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Greenpeace activists are preventing the Polish registered ship Orletta Lwowskie from bringing 56,000 tonnes of soya beans into the UK at Liverpool Docks. The shipment contains a mixture of natural and genetically engineered soya beans. This is the first direct shipment of these contraversial soya beans into the UK.
Activists in inflatable boats tailed the ship, protesting its progress towards the dockside.Once at the dock the activists locked themselves onto the lock gates and ladders, preventing the ship from docking.
A large banner reading "Floodgate to genetic pollution" was hung across the 73,000 tonne, 228 meter long, hip's length. In a simultaneous action further inside the dockyard, Greenpeace activists scaled the two unloading cranes at the wharf - the shipment's destination - and disabled them by hanging a second banner from their loading arms.
The shipment of genetically engineered soya beans is destined for processing at the Cargill's grain plant, for use in the UK market. The shipment comes from near New Orleans, exit point for much of the United States' huge soya crop. This year an estimated 2% of the crop has been genetically engineered by the chemical giant Monsanto to make it resistant to the company's Round Up herbicide.
The Round Up Ready soya bean, as the genetically modified soya bean is called, has been the cause of growing concern and contraversy inthe UK. Soya is an ingredient in up to 60% of the processed food eaten in Britain (bread, margerine, chocolate etc). Because these beans are mixed with natural beans before they leave the US, food manufacturers - such as Unilever -in the UK, claim that they cannot avoid using them.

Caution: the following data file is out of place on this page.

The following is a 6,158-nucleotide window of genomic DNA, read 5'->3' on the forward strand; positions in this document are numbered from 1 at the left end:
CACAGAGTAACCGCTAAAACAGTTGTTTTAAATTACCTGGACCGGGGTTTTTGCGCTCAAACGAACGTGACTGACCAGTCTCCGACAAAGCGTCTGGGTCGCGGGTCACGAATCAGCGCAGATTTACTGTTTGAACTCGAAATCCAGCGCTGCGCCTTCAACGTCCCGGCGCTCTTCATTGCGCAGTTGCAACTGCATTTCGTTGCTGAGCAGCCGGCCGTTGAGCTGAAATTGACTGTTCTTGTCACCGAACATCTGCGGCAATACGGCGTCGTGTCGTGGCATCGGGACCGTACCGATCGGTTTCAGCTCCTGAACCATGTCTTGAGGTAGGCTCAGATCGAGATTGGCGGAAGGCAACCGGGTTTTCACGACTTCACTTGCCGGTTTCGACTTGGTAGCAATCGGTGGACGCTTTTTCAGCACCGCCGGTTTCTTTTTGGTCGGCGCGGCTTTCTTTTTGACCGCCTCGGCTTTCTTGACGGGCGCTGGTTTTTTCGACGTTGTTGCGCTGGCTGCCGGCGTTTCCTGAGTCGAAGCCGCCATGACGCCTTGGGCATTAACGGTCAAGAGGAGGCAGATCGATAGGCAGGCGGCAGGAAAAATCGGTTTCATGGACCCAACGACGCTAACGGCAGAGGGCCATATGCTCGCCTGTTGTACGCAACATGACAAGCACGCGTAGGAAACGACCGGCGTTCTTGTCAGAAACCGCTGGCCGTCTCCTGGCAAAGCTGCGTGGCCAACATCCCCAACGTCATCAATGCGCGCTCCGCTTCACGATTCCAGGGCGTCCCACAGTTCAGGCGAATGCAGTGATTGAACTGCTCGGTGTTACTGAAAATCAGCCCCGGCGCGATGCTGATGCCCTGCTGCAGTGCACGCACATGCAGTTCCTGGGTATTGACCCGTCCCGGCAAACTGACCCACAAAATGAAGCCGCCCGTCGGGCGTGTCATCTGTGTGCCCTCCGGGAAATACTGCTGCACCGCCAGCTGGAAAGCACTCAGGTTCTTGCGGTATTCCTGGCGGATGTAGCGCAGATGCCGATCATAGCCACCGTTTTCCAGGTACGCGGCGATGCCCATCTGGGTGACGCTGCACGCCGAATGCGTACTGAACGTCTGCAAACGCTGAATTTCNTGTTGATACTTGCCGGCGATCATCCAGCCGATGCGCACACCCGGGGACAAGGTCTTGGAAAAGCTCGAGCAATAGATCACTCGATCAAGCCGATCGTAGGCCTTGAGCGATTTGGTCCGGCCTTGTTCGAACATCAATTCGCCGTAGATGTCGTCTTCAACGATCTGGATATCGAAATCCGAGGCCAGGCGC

However, Unilever in Germany has given its customers assurances that it will not use genetically engineered soya. Consumers concerned about genetically engineered food will not know which foods to avoid buying as the products will not be labelled. They will effectively be denied a choice.
Simon Reddy of Greenpeace said " This dockside represents the floodgates for genetic pollution. Cargill wanted to bring it in without telling anyone and then mix it in our food without giving people any choice. It's underhand, devious and wrong. The Public does not benefit from this genetic engineering. We can't risk releasing it into the environment".
For more info call Greenpeace on: 0171 865 8255 or 0171 354 5100
In Britain, Women's Environmental Network will be leafleting supermarkets, Earth First! will be taking direct action somewhere - and in London some people from Reclaim the Streets will be taking part in an action, they can be contacted on: 0171 281 4621. WEN can be contacted on (0171) 354 8823 and Manchester Earth First! can be contacted on (0161) 224 4846